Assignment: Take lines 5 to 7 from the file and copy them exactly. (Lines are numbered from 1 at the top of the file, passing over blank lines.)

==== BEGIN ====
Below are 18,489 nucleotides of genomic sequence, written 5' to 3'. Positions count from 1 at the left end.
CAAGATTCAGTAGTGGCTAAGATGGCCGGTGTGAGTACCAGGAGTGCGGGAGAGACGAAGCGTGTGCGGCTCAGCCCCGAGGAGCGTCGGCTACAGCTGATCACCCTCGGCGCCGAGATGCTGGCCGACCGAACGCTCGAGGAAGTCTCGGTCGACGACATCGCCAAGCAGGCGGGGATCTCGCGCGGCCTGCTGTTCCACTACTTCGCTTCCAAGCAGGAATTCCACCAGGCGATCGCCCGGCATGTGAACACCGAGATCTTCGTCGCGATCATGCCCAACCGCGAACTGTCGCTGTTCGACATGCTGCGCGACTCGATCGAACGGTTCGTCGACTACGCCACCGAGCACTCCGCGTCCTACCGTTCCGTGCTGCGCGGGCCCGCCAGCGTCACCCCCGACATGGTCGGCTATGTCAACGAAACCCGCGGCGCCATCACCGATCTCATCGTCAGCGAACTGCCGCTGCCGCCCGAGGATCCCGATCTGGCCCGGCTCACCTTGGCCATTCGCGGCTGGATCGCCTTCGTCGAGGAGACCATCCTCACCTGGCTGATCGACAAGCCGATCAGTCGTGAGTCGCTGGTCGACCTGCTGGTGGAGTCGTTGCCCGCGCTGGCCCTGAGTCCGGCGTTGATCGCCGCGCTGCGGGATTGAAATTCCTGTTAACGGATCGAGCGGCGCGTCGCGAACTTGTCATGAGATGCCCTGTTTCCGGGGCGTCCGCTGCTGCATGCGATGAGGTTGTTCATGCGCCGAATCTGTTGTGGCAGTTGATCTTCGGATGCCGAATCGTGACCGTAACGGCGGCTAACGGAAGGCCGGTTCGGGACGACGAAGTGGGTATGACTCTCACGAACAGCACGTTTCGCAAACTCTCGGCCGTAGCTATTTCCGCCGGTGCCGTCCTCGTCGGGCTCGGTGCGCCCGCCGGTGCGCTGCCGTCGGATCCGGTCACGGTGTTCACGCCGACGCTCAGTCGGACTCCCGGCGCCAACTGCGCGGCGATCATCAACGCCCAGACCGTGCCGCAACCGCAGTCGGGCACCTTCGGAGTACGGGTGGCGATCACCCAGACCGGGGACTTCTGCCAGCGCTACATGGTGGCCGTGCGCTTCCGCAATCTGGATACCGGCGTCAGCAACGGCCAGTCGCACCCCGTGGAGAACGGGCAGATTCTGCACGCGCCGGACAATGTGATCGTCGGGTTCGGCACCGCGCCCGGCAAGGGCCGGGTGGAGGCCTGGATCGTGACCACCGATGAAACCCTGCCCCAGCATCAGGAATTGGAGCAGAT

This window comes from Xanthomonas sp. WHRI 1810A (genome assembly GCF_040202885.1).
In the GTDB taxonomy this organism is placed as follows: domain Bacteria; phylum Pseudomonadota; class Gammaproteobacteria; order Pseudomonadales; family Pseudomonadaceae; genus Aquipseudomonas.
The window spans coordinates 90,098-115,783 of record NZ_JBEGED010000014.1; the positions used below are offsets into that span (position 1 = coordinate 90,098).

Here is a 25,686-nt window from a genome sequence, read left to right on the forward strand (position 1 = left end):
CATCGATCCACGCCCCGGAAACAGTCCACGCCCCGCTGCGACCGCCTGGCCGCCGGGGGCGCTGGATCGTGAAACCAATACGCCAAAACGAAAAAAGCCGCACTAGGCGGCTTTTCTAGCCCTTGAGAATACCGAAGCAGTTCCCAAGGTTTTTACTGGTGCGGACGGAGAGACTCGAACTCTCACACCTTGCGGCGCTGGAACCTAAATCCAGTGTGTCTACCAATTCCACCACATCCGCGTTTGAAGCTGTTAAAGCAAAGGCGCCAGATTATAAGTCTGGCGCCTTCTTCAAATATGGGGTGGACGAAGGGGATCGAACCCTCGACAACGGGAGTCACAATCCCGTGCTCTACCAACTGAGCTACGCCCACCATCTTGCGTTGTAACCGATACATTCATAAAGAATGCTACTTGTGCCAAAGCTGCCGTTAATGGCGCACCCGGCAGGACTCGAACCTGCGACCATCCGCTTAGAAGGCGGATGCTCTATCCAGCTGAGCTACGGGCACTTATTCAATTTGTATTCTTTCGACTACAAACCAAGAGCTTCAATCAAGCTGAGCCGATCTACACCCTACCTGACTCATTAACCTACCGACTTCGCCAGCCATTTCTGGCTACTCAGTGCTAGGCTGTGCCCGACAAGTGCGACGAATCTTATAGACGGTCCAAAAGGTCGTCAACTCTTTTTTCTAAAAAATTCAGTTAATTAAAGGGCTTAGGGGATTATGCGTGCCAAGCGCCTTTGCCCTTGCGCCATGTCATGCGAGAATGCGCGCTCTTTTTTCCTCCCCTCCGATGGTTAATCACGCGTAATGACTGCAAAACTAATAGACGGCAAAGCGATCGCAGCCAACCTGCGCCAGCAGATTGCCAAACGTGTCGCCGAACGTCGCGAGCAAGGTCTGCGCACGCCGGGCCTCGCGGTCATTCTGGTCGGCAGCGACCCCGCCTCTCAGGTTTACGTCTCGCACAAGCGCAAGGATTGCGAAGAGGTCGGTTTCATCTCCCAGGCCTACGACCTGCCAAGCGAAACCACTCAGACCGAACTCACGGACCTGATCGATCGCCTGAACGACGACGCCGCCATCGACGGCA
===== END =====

The window spans coordinates 90,098-115,783 of record NZ_JBEGED010000014.1; the positions used below are offsets into that span (position 1 = coordinate 90,098).

Here is a 25,686-nt window from a genome sequence, read left to right on the forward strand (position 1 = left end):
CATCGATCCACGCCCCGGAAACAGTCCACGCCCCGCTGCGACCGCCTGGCCGCCGGGGGCGCTGGATCGTGAAACCAATACGCCAAAACGAAAAAAGCCGCACTAGGCGGCTTTTCTAGCCCTTGAGAATACCGAAGCAGTTCCCAAGGTTTTTACTGGTGCGGACGGAGAGACTCGAACTCTCACACCTTGCGGCGCTGGAACCTAAATCCAGTGTGTCTACCAATTCCACCACATCCGCGTTTGAAGCTGTTAAAGCAAAGGCGCCAGATTATAAGTCTGGCGCCTTCTTCAAATATGGGGTGGACGAAGGGGATCGAACCCTCGACAACGGGAGTCACAATCCCGTGCTCTACCAACTGAGCTACGCCCACCATCTTGCGTTGTAACCGATACATTCATAAAGAATGCTACTTGTGCCAAAGCTGCCGTTAATGGCGCACCCGGCAGGACTCGAACCTGCGACCATCCGCTTAGAAGGCGGATGCTCTATCCAGCTGAGCTACGGGCACTTATTCAATTTGTATTCTTTCGACTACAAACCAAGAGCTTCAATCAAGCTGAGCCGATCTACACCCTACCTGACTCATTAACCTACCGACTTCGCCAGCCATTTCTGGCTACTCAGTGCTAGGCTGTGCCCGACAAGTGCGACGAATCTTATAGACGGTCCAAAAGGTCGTCAACTCTTTTTTCTAAAAAATTCAGTTAATTAAAGGGCTTAGGGGATTATGCGTGCCAAGCGCCTTTGCCCTTGCGCCATGTCATGCGAGAATGCGCGCTCTTTTTTCCTCCCCTCCGATGGTTAATCACGCGTAATGACTGCAAAACTAATAGACGGCAAAGCGATCGCAGCCAACCTGCGCCAGCAGATTGCCAAACGTGTCGCCGAACGTCGCGAGCAAGGTCTGCGCACGCCGGGCCTCGCGGTCATTCTGGTCGGCAGCGACCCCGCCTCTCAGGTTTACGTCTCGCACAAGCGCAAGGATTGCGAAGAGGTCGGTTTCATCTCCCAGGCCTACGACCTGCCAAGCGAAACCACTCAGACCGAACTCACGGACCTGATCGATCGCCTGAACGACGACGCCGCCATCGACGGCA